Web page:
Skip to main content

Number of patients leaving Quebec emergency departments before being seen on the rise

Quebec ER waits

The number of patients leaving emergency departments before being taken care of is on the rise in Quebec, according to the results of a study by the Montreal Economic Institute (MEI) published Thursday.

In 2023-2024, over a period of approximately 11 months, 3.2 million patients visited Quebec's emergency departments, and 11.5 per cent of them, or 376,460 people, left before receiving medical attention.

By comparison, in 2018-2019, it was just over 10 per cent, or 378,348 patients out of a total of 3.7 million visits.

"One person in two waits more than five hours in the emergency department in Quebec. It's not surprising that many will leave," said study author Emmanuelle B. Faubert.

Patients referred to another health-care professional who can meet their needs are not counted in these data, as they are considered to have been taken into care.

"This is still an increase because the study period in 2023-2024 is 11 months. So we see that in 11 months (...) we have essentially the same number of patients who left the ER before treatment compared to (a period) of one year five years ago," said Faubert. "That's still a problem, considering the increased budgets we're putting into health care and all the reforms we're making every year."

She is particularly concerned about the 103,715 patients in categories P1, P2 and P3, which correspond to the most urgent cases. According to data she obtained from the Ministère de la Santé et des Services sociaux, 25.3 per cent of Priority 3 patients left the emergency department before receiving medical care, 2.2 per cent of P2 patients and 0.03 per cent of P1 patients.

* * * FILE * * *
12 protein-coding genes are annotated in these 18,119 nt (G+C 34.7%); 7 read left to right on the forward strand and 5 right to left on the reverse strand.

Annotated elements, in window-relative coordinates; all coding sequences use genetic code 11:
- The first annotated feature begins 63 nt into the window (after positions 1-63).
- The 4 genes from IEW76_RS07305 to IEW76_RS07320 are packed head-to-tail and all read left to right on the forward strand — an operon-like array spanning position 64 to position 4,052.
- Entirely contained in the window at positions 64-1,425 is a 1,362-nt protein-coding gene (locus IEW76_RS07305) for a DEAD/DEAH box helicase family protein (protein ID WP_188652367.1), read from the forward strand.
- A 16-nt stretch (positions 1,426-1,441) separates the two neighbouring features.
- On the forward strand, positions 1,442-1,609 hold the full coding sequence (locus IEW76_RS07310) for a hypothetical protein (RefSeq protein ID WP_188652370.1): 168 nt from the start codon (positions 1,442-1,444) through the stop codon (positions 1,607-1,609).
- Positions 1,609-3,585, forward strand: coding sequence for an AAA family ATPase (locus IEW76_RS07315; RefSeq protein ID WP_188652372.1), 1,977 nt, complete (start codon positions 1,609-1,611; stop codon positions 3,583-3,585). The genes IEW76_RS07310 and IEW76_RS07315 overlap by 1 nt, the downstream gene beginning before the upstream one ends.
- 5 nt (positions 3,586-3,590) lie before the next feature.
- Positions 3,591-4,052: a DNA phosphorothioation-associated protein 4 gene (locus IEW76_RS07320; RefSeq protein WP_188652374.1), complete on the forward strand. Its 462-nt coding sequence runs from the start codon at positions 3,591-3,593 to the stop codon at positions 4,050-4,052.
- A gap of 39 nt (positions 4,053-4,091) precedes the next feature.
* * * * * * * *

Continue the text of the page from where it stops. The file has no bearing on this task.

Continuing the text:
The proportion of P1 to P3 patients who left the emergency department because they had not consulted a professional available to treat them rose from 21.9 per cent in 2018-2019 to 27.5 per cent in 2023-2024.

"This is a big problem because it shows that our health-care system is incapable of taking care of Quebecers. And it's dangerous when you consider that the population is aging and needs are increasing," said Faubert.

For less urgent cases (P4 and P5), over 70 per cent of patients decided to leave the ER without being treated.

"People who aren't (urgent cases) don't go (to the ER) for a walk in the park. They go there because they need help, they need care, whether it's urgent or not. They go there because they can't find a better option elsewhere because we have a problem of access to the front line," the economist said.

She pointed out that a patient who leaves without treatment runs the risk of worsening his or her condition and returning to the emergency department as a more complex case.

Specialized nurse practitioner (SNP) clinics can be part of the solution, according to Faubert. There are 11 in the province, and their number is expected to double by 2028, but the economist believes that more need to be deployed, more quickly.

She also described as "excellent news" the expansion of diagnostics to other health-care professionals, including pharmacists and nurses, included in the recently passed Bill 67.

"This is a step in the right direction," she says.

This report by The Canadian Press was first published in French on June 20, 2024.

Canadian Press health content receives funding through partnership with Canadian Medical Association. The Canadian Press is solely responsible for editorial choices. Top Stories

Stay Connected